In continuation of examining Chanel Les exclusifs a little bit closer, one cannot but notice that they are all inspired and drawing elements from olfactory creations past from the archives of the house.
Bel Respiro is another similar case, as is 28 La Pausa -discussed yesterday- in its own way as well.
Named after one of Mlle. Chanel's houses on the outskirts of Paris Bel Respiro is meant "to evoke stems, leaves and springtime". Does it succeed in this endeavour? It does in part. It draws inspiration by the verdancy of both Chanel#19 and some aspects of Cristalle, especially in the eau de parfum formulation (which incidentally was meant as a completely different interpretation of the theme of the old Eau de toilette by the addition of floral elements such as honeysuckle and lily of the valley, advertised with the tag line "Cristalle grows up!" when it launched in 1993). Even the vetiver drydown of Chance is making a hushed appareance, which in my opinion is Chance's one redeeming quality and the reason it just escapes from being irrecovably linked to my mind to images of teen girls sucking on a fruity lollipop.
The green bite of galbanum, a stemmy aroma that according to perfume guru Arctander evokes "green peppers or tossed green salad" is present lending a bracing start in the vein of Sisley's Eau de Campagne (devised by Jean Claude Ellena) or the classic Vent Vert by Germain Cellier. However the effect is much more timid in Bel Respiro, as if they are a little afraid to frighten the customer with too much of a herbal smell that would clash with their bourgeois attire. Despite that hesitation the start does evoke languid summer days, lying on the grass, the breeze through one's hair, not a care in the world.
This is soon betrayed by the homogenous sweetness that is prevalent in almost all of the new Exclusifs and is obeying to the dictatorship of the wearable. Of course for a scent to be wearable is not a fault per se. It's the relative lack of daring imagination that is a little disappointing to witness, because my expectations were so high. The sweetness is not unpleasant, it is classy with a promise of creaminess, however the lack of depth that is usually associated with creamy florals makes this pale and rather limp, as if it features an aqueous quality that I thought had been long abandoned (but I guess is not). It also gives the impression of a sweet posy of hyacinths subtly smelled across the numerous rooms of a grand mansion, decaying slowly in their vase. Don't get me wrong, I like a slight hint of decay and death in floral fragrances, but in this particular case the discrepancy between herbal opening and sweet drydown does not excite me. The minimalism displayed in the whole line is not convicing in its bouquet.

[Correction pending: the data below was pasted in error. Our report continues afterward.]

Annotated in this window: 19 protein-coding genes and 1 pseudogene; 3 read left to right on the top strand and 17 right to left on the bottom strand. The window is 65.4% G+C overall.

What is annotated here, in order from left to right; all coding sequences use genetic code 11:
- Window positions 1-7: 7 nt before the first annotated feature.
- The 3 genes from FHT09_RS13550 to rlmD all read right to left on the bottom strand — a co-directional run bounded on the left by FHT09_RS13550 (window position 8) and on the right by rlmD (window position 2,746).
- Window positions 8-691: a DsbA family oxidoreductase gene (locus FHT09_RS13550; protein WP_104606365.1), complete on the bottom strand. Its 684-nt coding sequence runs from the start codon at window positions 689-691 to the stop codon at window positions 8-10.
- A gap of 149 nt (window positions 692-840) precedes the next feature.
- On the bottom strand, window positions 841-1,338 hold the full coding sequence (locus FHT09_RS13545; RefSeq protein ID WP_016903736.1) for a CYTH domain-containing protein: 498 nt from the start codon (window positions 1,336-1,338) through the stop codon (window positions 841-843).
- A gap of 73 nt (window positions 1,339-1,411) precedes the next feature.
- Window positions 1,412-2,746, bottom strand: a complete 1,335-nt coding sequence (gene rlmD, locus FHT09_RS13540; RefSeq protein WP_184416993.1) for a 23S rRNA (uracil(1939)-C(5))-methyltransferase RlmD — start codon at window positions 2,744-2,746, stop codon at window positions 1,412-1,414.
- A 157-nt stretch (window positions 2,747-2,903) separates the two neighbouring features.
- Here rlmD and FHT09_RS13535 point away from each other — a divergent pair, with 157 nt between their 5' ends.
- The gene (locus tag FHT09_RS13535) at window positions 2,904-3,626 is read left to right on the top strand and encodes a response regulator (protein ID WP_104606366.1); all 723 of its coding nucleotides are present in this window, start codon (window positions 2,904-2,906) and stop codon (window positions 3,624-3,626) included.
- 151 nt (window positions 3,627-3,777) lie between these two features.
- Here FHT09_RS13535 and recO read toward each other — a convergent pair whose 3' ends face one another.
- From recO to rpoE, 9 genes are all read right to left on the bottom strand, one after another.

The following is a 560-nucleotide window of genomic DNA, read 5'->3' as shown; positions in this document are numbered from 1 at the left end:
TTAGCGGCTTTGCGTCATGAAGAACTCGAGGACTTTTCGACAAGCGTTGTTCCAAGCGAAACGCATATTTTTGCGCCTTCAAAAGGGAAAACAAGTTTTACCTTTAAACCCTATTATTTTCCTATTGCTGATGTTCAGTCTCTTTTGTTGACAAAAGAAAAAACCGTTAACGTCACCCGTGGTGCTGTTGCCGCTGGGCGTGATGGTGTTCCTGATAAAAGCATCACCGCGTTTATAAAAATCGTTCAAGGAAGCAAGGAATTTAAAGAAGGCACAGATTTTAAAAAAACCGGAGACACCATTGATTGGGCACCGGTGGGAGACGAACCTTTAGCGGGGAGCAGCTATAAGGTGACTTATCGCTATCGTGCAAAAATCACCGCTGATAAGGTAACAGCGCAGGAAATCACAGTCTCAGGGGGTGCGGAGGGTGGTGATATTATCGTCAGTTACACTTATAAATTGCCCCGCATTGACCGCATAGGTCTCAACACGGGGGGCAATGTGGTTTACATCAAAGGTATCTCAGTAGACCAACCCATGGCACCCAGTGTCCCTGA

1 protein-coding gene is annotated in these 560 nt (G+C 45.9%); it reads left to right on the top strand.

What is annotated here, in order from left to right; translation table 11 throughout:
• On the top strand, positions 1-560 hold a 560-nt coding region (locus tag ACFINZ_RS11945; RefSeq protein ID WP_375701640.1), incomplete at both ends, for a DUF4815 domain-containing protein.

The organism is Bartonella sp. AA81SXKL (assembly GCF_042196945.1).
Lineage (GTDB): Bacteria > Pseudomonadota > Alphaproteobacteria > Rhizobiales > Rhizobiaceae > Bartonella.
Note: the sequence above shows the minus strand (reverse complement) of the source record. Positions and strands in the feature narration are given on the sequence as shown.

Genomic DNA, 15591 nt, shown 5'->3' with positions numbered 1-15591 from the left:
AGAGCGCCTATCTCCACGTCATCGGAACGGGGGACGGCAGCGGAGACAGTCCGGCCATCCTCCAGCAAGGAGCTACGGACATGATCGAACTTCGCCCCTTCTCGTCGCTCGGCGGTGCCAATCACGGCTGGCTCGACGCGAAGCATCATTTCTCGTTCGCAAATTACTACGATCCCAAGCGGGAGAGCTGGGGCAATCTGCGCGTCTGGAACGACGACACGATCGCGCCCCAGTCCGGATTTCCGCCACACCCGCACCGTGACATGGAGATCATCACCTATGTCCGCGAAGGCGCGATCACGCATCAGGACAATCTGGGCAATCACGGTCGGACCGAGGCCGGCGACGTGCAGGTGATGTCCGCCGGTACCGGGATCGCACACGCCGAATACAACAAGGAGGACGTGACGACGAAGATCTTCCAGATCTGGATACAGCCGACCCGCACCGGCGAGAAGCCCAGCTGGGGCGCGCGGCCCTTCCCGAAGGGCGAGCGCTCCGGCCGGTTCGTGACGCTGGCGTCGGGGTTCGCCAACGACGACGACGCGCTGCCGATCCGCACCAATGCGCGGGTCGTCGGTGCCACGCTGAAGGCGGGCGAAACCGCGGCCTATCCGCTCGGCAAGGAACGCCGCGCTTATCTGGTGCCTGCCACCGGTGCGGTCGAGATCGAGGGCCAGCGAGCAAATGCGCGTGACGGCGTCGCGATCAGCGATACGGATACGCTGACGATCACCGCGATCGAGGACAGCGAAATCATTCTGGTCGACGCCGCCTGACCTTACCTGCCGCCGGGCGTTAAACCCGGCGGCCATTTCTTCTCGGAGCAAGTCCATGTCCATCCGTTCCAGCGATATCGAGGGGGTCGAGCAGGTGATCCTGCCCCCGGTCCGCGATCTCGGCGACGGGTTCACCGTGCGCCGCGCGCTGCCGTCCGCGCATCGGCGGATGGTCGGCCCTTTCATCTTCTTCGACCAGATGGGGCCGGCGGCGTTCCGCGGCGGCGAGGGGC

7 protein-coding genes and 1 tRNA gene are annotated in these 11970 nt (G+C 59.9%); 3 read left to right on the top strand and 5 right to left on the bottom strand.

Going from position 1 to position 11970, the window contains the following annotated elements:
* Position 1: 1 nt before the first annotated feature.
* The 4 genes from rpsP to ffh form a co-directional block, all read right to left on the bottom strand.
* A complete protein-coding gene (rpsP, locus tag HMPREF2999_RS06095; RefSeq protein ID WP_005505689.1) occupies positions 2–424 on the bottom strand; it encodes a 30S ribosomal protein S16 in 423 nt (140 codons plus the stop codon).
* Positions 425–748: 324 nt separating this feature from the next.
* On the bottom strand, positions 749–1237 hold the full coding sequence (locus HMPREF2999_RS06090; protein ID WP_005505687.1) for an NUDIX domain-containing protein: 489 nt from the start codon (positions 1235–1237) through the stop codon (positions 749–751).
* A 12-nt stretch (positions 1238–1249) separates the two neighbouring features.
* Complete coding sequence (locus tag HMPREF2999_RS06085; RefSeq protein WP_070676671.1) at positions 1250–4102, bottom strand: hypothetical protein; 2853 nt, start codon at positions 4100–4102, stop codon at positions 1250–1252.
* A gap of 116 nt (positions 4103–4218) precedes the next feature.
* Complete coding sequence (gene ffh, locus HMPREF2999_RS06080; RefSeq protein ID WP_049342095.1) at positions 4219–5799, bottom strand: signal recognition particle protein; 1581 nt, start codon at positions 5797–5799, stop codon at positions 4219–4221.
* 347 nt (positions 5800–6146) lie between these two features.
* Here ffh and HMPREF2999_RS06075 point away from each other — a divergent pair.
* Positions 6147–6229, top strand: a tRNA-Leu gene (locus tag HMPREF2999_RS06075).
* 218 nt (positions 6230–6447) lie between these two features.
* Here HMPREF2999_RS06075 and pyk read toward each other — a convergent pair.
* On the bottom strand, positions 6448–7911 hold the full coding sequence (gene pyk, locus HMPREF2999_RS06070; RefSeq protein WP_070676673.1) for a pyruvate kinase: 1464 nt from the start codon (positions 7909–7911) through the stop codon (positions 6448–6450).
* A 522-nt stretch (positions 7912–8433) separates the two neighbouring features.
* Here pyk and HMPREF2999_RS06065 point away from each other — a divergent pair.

Chanel #19 and Cristalle in eau de parfum (also by Polge) succeed much more in marrying the deep emerald accords with the lush florancy, giving complexity and substance that sadly Bel respiro lacks. If Bel Respiro had that divine quality which I am seeking it would resemble the luminous feathered tail of a peacock.
It is not a bad fragrance; in fact if I had to choose, I think along with 28 La Pausa and Coromandel (contrary to my initial unsniffed expectations), they would be safe choices that correspond to most of my lifestyle's situations I envision them to be worn. However, to tell you the truthm I am not so keen on purchasing a full bottle of Bel Respiro simply for the reason that I am deeply enamoured of Chanel#19 which satisfies me on every possible level. Nice try, however!
Art photography by Chris Borgman courtesy of his site